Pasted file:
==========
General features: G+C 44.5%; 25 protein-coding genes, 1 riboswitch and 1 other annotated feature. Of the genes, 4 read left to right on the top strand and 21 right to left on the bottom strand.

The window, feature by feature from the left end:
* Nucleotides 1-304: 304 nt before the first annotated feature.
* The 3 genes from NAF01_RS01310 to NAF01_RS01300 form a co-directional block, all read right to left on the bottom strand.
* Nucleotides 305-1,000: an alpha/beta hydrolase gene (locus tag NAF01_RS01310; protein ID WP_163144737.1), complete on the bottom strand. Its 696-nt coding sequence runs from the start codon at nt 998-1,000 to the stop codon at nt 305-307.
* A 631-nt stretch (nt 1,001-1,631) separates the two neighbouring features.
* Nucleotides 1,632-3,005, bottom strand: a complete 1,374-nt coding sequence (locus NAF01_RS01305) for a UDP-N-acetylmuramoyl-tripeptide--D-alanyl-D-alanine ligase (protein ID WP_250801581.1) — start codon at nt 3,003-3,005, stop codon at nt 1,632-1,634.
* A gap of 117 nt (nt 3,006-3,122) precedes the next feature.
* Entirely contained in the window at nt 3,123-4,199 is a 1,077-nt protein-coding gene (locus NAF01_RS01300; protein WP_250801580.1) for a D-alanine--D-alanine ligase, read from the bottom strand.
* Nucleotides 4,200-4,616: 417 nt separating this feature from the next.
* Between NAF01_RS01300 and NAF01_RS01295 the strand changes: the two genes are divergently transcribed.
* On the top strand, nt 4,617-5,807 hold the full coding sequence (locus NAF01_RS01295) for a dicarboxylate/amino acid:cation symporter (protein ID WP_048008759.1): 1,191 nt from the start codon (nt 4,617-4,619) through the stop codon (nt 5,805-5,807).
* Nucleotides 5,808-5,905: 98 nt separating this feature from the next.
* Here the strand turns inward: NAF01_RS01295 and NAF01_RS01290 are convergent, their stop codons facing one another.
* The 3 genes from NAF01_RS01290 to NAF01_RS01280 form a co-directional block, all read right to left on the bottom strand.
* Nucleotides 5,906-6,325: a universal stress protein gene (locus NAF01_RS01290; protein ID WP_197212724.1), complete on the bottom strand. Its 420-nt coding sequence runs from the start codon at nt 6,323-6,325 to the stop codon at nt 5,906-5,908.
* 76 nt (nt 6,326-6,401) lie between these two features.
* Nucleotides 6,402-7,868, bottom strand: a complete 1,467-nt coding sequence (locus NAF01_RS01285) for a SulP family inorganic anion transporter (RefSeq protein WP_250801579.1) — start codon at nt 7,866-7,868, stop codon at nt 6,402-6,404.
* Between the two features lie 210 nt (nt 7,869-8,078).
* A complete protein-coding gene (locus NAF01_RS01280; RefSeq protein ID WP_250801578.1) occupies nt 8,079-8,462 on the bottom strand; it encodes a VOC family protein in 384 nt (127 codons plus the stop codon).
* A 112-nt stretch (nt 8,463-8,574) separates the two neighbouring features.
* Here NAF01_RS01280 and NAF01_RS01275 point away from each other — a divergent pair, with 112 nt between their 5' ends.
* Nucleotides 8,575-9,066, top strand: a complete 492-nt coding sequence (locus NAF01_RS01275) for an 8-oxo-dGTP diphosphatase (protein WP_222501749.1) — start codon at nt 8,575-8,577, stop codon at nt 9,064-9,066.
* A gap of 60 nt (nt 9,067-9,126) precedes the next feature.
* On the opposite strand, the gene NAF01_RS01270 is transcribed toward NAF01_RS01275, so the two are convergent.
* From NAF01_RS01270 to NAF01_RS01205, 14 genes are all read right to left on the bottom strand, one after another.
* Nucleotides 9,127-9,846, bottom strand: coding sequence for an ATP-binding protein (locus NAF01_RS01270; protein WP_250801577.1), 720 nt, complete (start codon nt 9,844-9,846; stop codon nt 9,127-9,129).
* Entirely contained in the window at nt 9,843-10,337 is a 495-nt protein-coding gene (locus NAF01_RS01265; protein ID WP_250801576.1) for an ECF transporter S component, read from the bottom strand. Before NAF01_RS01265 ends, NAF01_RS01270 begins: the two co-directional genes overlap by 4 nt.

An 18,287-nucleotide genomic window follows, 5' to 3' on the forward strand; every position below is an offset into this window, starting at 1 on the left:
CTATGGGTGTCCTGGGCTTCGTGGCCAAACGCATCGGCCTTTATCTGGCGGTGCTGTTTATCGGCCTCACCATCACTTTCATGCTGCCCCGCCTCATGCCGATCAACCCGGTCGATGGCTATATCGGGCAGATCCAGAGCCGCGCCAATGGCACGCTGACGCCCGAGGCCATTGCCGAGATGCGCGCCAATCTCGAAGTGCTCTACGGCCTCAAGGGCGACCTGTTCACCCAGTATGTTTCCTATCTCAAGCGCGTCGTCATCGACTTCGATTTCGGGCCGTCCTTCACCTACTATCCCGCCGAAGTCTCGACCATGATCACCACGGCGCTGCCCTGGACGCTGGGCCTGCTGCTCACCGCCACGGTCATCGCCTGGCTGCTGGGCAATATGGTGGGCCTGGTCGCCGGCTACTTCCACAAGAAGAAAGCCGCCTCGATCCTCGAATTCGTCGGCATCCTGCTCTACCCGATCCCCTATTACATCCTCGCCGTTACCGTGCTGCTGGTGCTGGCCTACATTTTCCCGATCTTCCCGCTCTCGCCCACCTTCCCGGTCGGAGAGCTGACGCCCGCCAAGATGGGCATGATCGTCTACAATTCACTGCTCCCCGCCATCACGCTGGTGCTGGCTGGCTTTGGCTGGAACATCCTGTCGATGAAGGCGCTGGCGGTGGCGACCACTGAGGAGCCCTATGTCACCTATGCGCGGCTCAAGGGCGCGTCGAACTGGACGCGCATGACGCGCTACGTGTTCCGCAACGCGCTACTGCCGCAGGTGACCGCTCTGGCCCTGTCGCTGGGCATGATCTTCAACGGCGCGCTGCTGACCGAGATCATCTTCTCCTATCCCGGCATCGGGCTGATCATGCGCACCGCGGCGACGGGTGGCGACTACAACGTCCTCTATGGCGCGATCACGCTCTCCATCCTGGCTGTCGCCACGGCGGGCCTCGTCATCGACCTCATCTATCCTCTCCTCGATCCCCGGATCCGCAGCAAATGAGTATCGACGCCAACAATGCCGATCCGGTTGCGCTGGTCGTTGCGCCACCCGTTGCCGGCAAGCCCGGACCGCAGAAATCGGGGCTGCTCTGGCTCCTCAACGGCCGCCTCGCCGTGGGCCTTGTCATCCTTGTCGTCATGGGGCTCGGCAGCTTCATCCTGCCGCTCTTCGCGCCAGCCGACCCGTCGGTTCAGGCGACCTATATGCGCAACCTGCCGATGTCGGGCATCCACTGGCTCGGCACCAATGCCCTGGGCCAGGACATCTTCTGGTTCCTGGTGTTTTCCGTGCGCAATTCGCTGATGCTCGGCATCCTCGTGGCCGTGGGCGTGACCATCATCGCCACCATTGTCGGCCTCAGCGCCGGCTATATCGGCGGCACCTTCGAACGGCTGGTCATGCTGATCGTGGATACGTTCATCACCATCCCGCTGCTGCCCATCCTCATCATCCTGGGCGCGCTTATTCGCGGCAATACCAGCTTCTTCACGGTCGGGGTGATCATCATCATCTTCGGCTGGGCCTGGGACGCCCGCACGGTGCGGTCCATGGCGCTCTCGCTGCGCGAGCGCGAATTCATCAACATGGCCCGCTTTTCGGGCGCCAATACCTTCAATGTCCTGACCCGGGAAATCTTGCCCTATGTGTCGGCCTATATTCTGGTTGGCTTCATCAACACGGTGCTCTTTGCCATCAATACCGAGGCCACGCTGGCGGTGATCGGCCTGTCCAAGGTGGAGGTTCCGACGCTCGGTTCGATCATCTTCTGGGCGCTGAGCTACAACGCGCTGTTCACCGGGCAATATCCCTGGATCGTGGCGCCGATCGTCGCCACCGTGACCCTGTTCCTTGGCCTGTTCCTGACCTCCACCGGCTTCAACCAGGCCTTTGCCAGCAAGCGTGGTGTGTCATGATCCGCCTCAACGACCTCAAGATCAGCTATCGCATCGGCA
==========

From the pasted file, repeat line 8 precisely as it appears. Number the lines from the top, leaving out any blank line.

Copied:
* A gap of 117 nt (nt 3,006-3,122) precedes the next feature.